3. THE YANKEES BATS WILL HEAT UP, BUT BOSTON'S CAN ONLY COOL OFF: With Giambi out of the lineup - probably for the season - the Yanks can get into a better rhythm at the plate. Having Johnny Damon as their primary DH gives them a young, feisty outfielder in Melky Cabrera. He gives the Yanks a spark that they really lack when he's out of the lineup. Posada will cool off, but he's still much more reliable than in years past. Add to the mix A-Rod, Jeter, Abreu, Matsui, and Cano, and you've got a solid batting order that will outscore their opponents.


I predict that shortly after the All-Star break the Yanks will make their traditional run and be in first place by mid-September. World Series? Maybe not this year. But with their young pitching, it's looking probable in years to come.

Friday, June 01, 2007

A Two-fer

We had an AWESOME family day today. We were lazy for a few hours this morning, then I took the boys to Target to buy a bike rack for the car. We loaded our bikes up and drove downtown to Belle Isle. We put the boys in their stroller that hooks onto my bike, then road over the foot bridge and made our way out to the rocks. We hadn't come prepared to splash around in the water, but Levi and I stripped down to our cargo shorts and jumped in. The water level was low enough not to require a life vest, but high enough to have a fun current and deep enough water to swim in. We found a little eddy surrounded by rocks to play in. Levi stood on the rocks and jumped to me in the water. It was a lot of fun. Titus and Christina put their feet in, but they mostly enjoyed eating the snacks.

We were there with the tattooed, drinking, college-aged crowd and, I'll be perfectly honest, it was a lot of fun. Yes, there was some unfortunate language, but everyone there shared the space on the rocks, met and mingled with other tattooed dog owners, etc. It was just a really fun atmosphere.

After Belle Isle the boys slept for a while, then we went to Matt Stinnett's graduation party. I'll miss Matt a lot. He's the last of the original youth groupers when Christina and I arrived in Richmond. He's a great, talented, and really funny guy.

After the party we went to Glory Day's Grill to watch the Yankees/Red Sox game on the big screen. The Yanks are up 9-3. Now we're home. Titus is in bed, Christina and Levi are preparing for a slumber party in our bed, and I'm listening to the end of the game.

What a day.

_ _ _ _ _ _ _ _ _ _ _ _ _ _ _ _ _ _ _ _ _ _ _ _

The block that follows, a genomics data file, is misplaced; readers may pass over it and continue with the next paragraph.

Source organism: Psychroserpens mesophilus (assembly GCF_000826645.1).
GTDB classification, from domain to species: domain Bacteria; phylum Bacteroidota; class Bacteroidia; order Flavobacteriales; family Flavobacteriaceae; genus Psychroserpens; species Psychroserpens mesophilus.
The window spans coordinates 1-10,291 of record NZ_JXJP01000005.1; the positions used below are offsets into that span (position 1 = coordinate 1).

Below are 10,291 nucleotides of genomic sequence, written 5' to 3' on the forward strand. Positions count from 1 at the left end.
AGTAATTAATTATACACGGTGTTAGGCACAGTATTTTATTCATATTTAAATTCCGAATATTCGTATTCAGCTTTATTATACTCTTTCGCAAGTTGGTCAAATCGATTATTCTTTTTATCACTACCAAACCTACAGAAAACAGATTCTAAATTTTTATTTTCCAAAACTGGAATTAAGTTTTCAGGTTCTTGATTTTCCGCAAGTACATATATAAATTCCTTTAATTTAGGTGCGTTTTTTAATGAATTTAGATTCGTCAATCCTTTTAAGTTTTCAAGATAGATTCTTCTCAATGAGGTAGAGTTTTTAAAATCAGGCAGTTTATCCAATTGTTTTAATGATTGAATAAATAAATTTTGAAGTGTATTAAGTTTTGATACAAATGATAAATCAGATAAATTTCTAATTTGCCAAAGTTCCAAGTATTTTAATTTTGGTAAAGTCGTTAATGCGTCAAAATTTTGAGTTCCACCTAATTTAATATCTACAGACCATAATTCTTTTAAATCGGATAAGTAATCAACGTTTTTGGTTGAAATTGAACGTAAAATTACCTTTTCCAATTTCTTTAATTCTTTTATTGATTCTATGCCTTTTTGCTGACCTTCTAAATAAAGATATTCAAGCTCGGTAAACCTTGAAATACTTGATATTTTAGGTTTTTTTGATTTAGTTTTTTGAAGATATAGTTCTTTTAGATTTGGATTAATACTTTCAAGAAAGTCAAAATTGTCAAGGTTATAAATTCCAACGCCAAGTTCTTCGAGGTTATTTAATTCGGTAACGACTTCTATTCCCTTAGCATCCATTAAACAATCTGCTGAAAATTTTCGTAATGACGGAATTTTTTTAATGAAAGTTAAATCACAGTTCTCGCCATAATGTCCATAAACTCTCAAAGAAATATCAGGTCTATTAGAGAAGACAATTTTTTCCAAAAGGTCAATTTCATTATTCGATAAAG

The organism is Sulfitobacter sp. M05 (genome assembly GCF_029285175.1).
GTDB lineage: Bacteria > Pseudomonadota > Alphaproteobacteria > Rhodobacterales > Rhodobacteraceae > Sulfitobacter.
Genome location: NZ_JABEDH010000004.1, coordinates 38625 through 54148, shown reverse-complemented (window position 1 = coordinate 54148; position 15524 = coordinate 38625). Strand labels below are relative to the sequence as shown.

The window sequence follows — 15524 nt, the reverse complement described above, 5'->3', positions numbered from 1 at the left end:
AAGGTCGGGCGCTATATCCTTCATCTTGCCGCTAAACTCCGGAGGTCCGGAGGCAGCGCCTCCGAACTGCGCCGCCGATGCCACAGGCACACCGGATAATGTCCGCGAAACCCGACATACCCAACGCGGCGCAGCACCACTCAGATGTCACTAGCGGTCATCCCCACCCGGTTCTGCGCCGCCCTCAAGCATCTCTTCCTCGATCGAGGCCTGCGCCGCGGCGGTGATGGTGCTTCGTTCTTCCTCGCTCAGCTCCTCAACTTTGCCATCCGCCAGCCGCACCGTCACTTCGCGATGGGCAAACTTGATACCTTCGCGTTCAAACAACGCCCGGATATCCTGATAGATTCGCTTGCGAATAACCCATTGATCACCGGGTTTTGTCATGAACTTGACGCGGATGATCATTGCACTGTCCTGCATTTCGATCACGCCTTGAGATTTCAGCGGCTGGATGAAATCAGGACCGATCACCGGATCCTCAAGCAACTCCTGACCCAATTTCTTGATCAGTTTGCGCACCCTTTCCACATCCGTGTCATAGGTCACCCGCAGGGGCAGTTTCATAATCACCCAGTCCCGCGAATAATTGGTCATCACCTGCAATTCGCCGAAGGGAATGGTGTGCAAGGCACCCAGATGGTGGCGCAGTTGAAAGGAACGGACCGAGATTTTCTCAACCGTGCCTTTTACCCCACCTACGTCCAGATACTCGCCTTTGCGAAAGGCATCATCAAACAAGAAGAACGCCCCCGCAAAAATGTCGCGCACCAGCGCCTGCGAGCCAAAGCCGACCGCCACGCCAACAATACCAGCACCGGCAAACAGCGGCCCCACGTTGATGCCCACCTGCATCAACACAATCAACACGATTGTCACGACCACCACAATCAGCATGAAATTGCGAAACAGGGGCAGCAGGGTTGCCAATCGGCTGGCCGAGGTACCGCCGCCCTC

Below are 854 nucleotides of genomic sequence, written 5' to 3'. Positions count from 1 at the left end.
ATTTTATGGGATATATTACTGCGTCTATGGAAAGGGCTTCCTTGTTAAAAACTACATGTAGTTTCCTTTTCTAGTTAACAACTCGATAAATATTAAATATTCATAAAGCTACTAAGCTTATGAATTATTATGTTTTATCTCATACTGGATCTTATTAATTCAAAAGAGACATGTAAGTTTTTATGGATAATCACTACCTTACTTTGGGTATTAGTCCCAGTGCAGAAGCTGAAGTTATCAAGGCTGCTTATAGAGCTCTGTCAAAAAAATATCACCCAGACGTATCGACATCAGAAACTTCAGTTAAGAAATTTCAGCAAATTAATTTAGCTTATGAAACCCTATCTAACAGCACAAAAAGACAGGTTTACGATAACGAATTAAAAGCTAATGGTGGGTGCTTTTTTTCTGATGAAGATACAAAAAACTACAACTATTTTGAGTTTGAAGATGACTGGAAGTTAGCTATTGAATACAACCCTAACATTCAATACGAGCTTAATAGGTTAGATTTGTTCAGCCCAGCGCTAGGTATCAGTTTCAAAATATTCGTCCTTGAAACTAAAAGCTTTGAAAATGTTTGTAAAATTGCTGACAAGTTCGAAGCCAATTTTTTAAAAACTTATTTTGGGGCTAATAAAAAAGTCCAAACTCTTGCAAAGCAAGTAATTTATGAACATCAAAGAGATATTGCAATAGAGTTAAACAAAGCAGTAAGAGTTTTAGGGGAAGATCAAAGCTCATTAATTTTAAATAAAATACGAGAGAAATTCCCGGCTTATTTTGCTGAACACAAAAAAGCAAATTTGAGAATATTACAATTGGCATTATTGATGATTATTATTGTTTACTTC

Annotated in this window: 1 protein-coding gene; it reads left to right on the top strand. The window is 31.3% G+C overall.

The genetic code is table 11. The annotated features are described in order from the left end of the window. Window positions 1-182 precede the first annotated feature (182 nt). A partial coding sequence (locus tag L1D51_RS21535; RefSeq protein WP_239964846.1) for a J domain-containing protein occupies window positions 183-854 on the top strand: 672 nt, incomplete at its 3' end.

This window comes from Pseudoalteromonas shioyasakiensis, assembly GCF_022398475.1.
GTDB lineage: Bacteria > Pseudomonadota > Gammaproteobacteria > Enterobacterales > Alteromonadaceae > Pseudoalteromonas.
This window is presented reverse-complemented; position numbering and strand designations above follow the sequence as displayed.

Tonight we were at a party and talked with a guy about his 10-year old son who is playing baseball in a 12-year old league. He talked about all the driving they have to do taking him to his baseball lessons. He pays $1 per minute for his son to get special coaching from a guy who used to play for the Cubs. A woman who was in on the conversation said she'd get him the number of a guy who will come to your house and work with your child in your own backyard.

I looked over at Levi, our 3-year old, and Titus, our 1-year old, and thought, 'I'm never selling someone the right to teach my sons how to play the game of baseball. If ever there was a job for a father, that's it!'

Tuckahoe Little League sits directly behind our house. In fact the lights are on and fans are cheering even as I write. Soon they're building an indoor training facility there that you can start taking your child to as early as 5 years old. NO THANKS! There's something about a 5-year old taking the game that seriously that makes me cringe.

My stance, as I explained to Christina over dinner, is this: if in high school it appears that Levi or Titus have a real shot at moving to the next level in the game of baseball but they just need that extra work to help them get there, I'll consider outside training. Otherwise, we're hanging a tire in the backyard, taking a bucket of balls to an open field, and learning the game the way it's supposed to be learned.

I'm sticking to my guns for as long as I can. I know the pressure is there to make your sons play a little better than the rest, but baseball is too pure a game to spoil by making 10-year olds treat it like a career. Maybe that's what it takes to make it "big" these days, but I'm not ready to sacrifice that time with my boys.